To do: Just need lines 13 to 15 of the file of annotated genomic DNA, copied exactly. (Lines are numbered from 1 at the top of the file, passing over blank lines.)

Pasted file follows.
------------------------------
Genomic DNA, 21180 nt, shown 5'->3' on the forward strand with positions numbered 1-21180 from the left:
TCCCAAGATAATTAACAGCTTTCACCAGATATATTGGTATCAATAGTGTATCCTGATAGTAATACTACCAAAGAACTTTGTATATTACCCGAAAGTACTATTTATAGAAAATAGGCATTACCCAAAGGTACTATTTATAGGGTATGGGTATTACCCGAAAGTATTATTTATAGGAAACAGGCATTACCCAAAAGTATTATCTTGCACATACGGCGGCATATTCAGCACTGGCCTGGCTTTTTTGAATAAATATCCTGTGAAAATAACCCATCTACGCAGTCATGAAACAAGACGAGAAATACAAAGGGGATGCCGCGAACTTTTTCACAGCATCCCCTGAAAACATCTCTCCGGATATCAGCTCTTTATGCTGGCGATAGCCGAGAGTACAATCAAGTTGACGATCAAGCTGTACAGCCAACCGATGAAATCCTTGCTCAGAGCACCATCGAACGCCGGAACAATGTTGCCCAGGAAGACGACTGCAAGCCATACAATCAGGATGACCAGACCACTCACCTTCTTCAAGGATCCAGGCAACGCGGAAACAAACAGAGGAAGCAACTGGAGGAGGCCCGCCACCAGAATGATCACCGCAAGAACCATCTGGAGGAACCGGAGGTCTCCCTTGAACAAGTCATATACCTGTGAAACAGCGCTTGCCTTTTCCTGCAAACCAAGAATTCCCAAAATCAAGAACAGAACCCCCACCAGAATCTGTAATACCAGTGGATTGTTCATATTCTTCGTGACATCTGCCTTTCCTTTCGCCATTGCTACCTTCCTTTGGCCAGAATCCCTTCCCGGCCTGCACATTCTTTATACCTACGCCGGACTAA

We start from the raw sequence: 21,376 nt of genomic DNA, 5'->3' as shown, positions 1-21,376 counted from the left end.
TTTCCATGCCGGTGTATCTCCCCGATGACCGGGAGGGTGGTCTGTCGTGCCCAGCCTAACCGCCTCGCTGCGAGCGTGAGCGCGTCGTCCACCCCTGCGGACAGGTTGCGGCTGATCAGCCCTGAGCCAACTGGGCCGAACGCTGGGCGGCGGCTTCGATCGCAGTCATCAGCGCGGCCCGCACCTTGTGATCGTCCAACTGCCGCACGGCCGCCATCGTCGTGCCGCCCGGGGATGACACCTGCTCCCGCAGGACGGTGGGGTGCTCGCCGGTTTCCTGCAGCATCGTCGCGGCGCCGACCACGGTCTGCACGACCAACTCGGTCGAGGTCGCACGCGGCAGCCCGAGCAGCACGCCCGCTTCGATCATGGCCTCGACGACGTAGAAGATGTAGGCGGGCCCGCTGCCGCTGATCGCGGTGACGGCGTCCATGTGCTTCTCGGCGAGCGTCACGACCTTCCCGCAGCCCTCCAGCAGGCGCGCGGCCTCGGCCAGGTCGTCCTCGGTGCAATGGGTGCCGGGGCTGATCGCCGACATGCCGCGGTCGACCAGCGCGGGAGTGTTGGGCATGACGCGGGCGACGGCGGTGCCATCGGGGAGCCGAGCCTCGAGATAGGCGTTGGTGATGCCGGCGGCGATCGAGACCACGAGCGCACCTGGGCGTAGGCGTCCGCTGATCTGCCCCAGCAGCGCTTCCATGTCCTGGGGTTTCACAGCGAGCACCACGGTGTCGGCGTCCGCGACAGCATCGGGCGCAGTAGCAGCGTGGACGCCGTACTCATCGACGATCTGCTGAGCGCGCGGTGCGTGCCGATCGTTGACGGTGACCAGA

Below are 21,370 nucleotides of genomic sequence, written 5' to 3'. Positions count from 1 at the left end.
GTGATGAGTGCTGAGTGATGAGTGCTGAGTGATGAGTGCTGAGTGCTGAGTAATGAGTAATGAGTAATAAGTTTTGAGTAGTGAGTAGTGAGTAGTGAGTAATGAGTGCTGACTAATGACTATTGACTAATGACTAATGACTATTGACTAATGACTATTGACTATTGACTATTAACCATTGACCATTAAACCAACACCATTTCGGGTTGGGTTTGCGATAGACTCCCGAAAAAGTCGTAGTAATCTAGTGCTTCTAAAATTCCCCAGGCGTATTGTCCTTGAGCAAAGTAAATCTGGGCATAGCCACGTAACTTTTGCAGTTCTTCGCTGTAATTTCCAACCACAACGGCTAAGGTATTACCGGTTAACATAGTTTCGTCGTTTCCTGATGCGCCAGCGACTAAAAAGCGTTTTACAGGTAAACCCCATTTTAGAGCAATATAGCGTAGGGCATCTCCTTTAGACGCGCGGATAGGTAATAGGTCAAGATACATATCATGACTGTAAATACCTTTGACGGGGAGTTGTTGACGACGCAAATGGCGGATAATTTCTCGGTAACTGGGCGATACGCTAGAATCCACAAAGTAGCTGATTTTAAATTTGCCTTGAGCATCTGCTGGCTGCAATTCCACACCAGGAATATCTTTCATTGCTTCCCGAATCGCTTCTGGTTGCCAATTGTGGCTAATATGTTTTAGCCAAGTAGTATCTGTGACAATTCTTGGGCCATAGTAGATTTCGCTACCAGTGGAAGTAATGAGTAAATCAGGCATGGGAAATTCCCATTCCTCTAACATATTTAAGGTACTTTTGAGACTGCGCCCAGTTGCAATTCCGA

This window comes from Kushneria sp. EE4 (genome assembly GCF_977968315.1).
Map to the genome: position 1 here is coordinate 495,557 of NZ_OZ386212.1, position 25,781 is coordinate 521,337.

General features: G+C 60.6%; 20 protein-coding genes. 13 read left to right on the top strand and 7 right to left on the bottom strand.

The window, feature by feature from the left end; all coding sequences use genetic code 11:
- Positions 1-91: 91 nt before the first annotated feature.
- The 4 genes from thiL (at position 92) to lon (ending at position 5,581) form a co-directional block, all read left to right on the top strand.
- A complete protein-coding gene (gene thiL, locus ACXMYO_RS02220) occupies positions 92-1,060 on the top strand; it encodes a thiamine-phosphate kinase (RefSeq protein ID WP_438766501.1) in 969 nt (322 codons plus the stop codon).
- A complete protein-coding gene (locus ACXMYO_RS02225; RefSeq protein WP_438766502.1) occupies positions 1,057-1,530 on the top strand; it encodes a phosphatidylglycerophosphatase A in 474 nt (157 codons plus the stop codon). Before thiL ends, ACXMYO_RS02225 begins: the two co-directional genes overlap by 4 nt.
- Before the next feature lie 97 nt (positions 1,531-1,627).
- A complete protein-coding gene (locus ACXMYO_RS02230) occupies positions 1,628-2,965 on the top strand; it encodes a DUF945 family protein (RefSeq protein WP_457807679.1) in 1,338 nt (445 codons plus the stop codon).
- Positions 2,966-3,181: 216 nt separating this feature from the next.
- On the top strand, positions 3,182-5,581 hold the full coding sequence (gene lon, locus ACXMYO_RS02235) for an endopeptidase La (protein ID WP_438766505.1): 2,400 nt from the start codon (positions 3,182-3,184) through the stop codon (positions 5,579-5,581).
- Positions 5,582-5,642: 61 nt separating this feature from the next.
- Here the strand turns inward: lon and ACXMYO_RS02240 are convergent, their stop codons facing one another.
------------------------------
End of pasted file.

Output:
- A complete protein-coding gene (gene thiL, locus ACXMYO_RS02220) occupies positions 92-1,060 on the top strand; it encodes a thiamine-phosphate kinase (RefSeq protein ID WP_438766501.1) in 969 nt (322 codons plus the stop codon).
- A complete protein-coding gene (locus ACXMYO_RS02225; RefSeq protein WP_438766502.1) occupies positions 1,057-1,530 on the top strand; it encodes a phosphatidylglycerophosphatase A in 474 nt (157 codons plus the stop codon). Before thiL ends, ACXMYO_RS02225 begins: the two co-directional genes overlap by 4 nt.
- Before the next feature lie 97 nt (positions 1,531-1,627).